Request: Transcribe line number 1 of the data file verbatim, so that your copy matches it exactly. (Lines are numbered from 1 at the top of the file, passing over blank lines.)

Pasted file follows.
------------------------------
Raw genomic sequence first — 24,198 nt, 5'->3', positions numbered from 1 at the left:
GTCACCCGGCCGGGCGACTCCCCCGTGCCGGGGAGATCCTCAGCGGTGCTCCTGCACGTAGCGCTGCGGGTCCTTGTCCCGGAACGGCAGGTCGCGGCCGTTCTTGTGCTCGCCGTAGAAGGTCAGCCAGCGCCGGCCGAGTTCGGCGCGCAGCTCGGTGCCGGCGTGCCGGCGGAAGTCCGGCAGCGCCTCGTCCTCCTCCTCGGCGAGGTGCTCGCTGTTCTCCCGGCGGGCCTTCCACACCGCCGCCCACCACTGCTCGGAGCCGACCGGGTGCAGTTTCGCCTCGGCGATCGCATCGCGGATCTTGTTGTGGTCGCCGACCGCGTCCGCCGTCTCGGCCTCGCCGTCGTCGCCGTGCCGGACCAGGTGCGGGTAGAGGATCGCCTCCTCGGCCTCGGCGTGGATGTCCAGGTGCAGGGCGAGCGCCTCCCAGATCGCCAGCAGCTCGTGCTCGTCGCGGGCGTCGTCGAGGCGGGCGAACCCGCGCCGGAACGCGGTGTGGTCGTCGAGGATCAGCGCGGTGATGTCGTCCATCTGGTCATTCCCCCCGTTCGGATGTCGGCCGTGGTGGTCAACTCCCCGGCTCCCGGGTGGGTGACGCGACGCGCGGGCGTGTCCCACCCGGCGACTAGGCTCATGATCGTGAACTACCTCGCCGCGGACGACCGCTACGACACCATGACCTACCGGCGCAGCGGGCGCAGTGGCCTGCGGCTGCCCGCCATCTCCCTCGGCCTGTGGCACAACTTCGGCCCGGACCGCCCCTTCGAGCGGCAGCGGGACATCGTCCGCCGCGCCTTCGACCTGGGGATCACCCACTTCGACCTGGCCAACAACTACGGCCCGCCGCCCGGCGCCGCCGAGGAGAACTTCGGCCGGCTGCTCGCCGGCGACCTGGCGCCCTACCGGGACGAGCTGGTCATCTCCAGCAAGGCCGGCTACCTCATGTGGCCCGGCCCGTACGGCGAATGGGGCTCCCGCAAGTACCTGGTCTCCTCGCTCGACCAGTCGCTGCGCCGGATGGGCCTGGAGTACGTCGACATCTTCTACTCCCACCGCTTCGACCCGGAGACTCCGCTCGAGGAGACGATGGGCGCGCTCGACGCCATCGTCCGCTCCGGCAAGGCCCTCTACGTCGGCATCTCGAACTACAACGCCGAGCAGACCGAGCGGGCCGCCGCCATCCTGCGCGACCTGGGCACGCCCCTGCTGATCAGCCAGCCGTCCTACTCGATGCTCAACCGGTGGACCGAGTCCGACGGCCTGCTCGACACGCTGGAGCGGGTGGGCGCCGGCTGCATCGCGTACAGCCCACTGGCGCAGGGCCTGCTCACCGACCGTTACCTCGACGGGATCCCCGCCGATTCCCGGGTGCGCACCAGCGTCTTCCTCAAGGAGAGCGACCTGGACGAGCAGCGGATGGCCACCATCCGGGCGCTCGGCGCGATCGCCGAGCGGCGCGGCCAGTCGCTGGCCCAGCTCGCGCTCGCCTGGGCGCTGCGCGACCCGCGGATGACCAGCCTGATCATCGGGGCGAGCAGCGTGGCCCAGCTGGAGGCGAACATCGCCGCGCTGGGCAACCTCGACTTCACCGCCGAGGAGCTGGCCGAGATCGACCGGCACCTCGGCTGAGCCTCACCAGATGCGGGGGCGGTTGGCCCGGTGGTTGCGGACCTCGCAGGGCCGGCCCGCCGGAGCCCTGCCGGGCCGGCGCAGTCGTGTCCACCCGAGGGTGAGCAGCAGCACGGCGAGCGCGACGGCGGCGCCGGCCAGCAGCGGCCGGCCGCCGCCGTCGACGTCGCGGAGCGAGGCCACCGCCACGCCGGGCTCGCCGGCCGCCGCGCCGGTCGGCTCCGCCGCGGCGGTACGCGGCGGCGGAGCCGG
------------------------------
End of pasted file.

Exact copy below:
Raw genomic sequence first — 24,198 nt, 5'->3', positions numbered from 1 at the left: